No wonder Apple CEO Tim Cook was smiling when he visited the Apple store in Palo Alto Friday morning. The iEverything colossus has smashed through the fog of fear and doubt spread by the doom-and-gloom-sayers once again. On Monday, Apple announced it sold "a record-breaking" nine million new iPhone 5s and 5c models over the weekend. The icing on that cake? Over 200 million iOS devices upgraded to iOS 7, "making it the fastest software upgrade in history."
More is yet to come: "Demand for iPhone 5s has exceeded the initial supply, and many online orders are scheduled to be shipped in the coming weeks." You can bet your last skeptical tweet that there are a bazillion gold iPhones getting assembled right this second in southern China.
As one of the carping anklebiters who was unimpressed by the rollout of the new iPhones two weeks ago, I sit abashed. Never underestimate the power of the Apple machine! One year ago, Apple sold 5 million new iPhones. The Samsung Galaxy S4 required a whole month to pass 10 million units. Blackberry sold only 3.7 million phones in an entire quarter.
In the days leading up to the launch, we heard that Apple's decision not to allow pre-orders for the iPhone 5s was a scheme for artificially boosting demand. We were told that lines at stores weren't very long and that there weren't enough new features to make Apple's flagship device "compelling." We heard analysts predicting as low as 3-4 million units moved over the weekend.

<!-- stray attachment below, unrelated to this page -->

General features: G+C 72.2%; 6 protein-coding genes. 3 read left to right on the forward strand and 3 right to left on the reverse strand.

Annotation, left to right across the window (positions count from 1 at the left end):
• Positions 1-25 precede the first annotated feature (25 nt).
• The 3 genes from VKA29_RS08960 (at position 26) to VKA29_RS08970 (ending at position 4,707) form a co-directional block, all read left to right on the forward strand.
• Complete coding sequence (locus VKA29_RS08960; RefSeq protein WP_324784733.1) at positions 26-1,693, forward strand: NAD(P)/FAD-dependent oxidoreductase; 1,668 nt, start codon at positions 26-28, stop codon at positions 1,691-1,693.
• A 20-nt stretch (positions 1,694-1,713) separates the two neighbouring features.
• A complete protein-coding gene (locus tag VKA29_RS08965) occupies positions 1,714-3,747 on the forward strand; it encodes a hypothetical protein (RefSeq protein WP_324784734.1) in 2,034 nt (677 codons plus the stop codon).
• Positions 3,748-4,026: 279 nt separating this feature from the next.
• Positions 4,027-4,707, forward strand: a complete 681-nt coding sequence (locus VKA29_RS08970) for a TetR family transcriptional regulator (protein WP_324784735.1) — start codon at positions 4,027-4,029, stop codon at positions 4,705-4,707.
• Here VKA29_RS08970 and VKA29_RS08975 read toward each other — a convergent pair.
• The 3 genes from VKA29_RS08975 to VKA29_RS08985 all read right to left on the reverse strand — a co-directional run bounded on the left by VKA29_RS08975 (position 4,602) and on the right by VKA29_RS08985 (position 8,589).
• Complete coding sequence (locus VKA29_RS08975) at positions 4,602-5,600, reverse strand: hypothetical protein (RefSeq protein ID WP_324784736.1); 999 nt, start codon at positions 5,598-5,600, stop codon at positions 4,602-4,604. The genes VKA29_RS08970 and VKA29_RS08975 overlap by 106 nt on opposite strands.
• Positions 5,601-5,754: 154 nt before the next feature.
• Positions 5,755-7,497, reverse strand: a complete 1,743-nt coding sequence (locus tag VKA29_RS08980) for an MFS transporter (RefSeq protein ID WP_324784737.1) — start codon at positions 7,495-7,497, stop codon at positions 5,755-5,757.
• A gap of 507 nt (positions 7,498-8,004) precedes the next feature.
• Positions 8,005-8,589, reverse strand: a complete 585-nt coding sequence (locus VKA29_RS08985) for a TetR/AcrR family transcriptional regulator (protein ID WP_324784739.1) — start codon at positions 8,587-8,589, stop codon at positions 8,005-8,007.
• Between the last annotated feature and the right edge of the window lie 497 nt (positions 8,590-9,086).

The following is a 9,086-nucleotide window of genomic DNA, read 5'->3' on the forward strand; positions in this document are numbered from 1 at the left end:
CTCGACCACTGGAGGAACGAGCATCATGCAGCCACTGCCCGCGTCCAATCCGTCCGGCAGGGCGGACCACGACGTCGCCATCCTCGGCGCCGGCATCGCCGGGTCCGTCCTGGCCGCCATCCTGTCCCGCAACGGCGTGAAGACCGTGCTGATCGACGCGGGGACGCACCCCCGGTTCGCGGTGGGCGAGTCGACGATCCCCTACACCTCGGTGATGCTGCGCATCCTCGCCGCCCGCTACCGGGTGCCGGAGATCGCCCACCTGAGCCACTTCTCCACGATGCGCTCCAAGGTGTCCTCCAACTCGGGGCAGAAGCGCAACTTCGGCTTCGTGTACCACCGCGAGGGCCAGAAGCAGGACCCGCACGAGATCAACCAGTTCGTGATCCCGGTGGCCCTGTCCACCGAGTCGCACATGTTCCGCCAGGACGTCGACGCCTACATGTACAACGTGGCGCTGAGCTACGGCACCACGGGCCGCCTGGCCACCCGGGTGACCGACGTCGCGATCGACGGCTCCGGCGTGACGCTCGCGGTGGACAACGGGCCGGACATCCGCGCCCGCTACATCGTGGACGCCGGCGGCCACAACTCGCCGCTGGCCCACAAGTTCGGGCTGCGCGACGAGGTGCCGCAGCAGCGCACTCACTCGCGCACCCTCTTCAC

What explains the knock-out success? Well, the addition of China as a first day market surely pumps up the total. The increasing pool of potential upgraders -- all those millions of iPhone 4s buyers whose two-year contracts were up -- provided another infrastructural boost. Or maybe people just really, really like the new colors. Whatever the reason, the investors who knocked off 10 percent of Apple's stock price after Tim Cook's show and tell in Cupertino two weeks ago are probably scrambling to place buy orders right this minute. Both for the stock, and the phone.